As a result, I have failed many times in the process of learning my craft, however, as I’ve suffered the excruciating feelings of falling, the act of getting back up and succeeding has given me hard-won confidence to try bigger and better things. Failure has been the necessary ingredient to my success over time. So how can women get better at embracing this wholly uncomfortable state so we are there to accept the ribbons and trophies? Perhaps this is an issue of self-perception that can be resolved.
In Fiona Gallacher’s “Sex Role Orientation and Fear,” we learn that women reported significantly higher fear scores than men. Even though their responses did not indicate that females experienced greater levels of physiological disturbance. They said they were more afraid than their male counterparts, believed it was true, but acted at least as courageously as the men. The passivity encouraged in girls by our culture feeds directly into the early development of habits of fear, according to a study titled “The Etiology of Fear,” which reports Masserman’s findings that “A feeling of helplessness intensifies fear while having something to do reduces it.”
After all the highs and lows I’ve struggled with, I know that there is a significant payoff of success, satisfaction, and happiness with the willingness to embrace our fear of failure. I want women to succeed, to stay the course in their lives, to experience the same success and joy that is possible. I want us all to find the courage to say yes to anything knowing that they cannot be frozen in fear because they have prepared, amped up their expertise, and are willing to make a few mistakes along the way. They can stretch and over time, finding their special genius along the path of the unknown. I believe that this mastery will bring the social justice women have been seeking for generations.
Stanford psychology professor Carol Dweck says in her book Mindset that women who struggle with failure are falling prey to “fixed mindsets”: A student with a fixed mindset might look at a poor grade as a criticism of her core self, rather than a reflection of her particular effort or skills. Those with “growth mindsets,” Dweck writes, can accept failure more readily, since they view their traits as constantly under development. A poor grade doesn’t preclude a better grade in the future. (see The New Psychology of Success)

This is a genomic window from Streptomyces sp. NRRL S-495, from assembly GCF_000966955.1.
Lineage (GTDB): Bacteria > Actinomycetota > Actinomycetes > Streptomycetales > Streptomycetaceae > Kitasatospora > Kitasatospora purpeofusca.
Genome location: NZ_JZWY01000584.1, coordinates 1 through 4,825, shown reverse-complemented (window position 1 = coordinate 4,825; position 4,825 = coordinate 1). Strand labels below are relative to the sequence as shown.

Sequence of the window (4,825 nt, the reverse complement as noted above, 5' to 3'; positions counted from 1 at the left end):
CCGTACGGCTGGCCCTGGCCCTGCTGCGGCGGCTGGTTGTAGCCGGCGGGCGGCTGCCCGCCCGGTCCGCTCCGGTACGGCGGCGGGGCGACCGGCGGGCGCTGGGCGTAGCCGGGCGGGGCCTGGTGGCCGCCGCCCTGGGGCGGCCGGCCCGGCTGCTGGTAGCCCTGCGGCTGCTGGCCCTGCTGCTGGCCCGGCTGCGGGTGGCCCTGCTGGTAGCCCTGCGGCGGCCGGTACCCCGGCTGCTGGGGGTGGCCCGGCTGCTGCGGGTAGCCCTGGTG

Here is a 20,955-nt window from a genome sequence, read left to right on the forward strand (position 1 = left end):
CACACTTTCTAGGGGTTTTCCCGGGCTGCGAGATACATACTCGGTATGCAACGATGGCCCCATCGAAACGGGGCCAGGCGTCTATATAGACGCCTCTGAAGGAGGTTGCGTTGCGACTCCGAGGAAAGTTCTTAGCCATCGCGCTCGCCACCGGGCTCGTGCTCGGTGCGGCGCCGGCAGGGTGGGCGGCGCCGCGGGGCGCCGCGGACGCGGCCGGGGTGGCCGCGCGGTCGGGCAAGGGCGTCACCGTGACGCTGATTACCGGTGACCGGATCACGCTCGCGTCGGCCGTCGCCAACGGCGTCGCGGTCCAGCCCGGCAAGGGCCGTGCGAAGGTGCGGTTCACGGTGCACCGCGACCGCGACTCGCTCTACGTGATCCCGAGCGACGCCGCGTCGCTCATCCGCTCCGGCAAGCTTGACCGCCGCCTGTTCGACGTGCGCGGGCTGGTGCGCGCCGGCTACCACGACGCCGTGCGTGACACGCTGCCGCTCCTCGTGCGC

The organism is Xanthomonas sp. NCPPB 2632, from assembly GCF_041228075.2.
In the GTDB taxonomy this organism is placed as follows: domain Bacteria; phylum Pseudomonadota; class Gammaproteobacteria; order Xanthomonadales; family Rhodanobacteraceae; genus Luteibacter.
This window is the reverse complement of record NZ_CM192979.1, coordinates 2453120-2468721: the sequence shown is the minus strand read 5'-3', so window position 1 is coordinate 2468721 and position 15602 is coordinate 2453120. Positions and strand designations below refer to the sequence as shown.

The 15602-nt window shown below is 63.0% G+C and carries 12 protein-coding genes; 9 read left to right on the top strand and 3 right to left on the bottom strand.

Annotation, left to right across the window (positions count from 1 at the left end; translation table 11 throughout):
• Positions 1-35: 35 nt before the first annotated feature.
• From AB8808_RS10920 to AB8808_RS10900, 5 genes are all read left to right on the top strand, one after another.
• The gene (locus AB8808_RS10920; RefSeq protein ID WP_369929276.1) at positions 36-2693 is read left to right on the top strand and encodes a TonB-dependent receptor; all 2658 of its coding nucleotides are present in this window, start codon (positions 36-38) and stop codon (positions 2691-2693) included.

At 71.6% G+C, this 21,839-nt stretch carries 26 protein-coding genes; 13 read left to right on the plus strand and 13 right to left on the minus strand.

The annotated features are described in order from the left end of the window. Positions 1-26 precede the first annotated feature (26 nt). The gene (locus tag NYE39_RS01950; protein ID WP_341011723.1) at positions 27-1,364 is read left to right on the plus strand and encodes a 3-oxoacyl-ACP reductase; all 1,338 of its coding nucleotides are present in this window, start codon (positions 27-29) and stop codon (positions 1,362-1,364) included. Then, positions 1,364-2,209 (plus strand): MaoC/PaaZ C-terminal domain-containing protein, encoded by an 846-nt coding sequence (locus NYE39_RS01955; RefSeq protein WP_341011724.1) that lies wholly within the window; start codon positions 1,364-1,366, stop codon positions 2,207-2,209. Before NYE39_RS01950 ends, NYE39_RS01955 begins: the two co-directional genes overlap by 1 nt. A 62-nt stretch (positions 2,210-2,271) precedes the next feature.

In reality, at the core of my fascination with how women deal with the fear of failure is courage. I desire to build courage and know that I am shoulder to shoulder with the other women I work within our pursuit of excellence. So how do we build up our courage to pursue our greatest dreams instead of holding ourselves back because fear is the beast we just can’t get beyond? How do we adapt?
Achieving resilience in the face of failure and perseverance in the face of adversity is a central part of this success and part of our evolution. Perhaps reframing failure as a key strategy to success is something we need to absorb into our gender consciousness. Women are already excelling in everything from sports to education and proliferating in the world of work. The grit and perseverance of the successful men and women that have come before us, the “never say die” persistence seems to be the magic bullet.
Using Failure As An Indestructible Tool For Success